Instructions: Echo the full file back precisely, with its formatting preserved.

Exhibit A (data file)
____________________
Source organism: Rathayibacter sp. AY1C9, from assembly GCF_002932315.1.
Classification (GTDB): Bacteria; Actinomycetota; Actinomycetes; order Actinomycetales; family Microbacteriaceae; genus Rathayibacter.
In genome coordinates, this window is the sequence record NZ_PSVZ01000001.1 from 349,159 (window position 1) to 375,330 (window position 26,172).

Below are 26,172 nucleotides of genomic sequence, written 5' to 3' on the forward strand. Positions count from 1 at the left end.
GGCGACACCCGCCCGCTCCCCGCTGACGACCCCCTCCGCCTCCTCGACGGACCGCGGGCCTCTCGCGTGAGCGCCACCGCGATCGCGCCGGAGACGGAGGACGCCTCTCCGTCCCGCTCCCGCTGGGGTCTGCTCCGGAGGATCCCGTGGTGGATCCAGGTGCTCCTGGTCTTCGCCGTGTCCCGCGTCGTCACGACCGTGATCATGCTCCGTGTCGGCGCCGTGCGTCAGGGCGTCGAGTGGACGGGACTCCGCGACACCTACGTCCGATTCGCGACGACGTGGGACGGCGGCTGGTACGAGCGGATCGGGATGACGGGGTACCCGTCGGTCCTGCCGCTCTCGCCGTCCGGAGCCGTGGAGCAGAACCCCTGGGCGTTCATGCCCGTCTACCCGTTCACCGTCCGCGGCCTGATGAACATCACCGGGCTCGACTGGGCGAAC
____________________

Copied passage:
Source organism: Rathayibacter sp. AY1C9, from assembly GCF_002932315.1.
Classification (GTDB): Bacteria; Actinomycetota; Actinomycetes; order Actinomycetales; family Microbacteriaceae; genus Rathayibacter.
In genome coordinates, this window is the sequence record NZ_PSVZ01000001.1 from 349,159 (window position 1) to 375,330 (window position 26,172).

Below are 26,172 nucleotides of genomic sequence, written 5' to 3' on the forward strand. Positions count from 1 at the left end.
GGCGACACCCGCCCGCTCCCCGCTGACGACCCCCTCCGCCTCCTCGACGGACCGCGGGCCTCTCGCGTGAGCGCCACCGCGATCGCGCCGGAGACGGAGGACGCCTCTCCGTCCCGCTCCCGCTGGGGTCTGCTCCGGAGGATCCCGTGGTGGATCCAGGTGCTCCTGGTCTTCGCCGTGTCCCGCGTCGTCACGACCGTGATCATGCTCCGTGTCGGCGCCGTGCGTCAGGGCGTCGAGTGGACGGGACTCCGCGACACCTACGTCCGATTCGCGACGACGTGGGACGGCGGCTGGTACGAGCGGATCGGGATGACGGGGTACCCGTCGGTCCTGCCGCTCTCGCCGTCCGGAGCCGTGGAGCAGAACCCCTGGGCGTTCATGCCCGTCTACCCGTTCACCGTCCGCGGCCTGATGAACATCACCGGGCTCGACTGGGCGAAC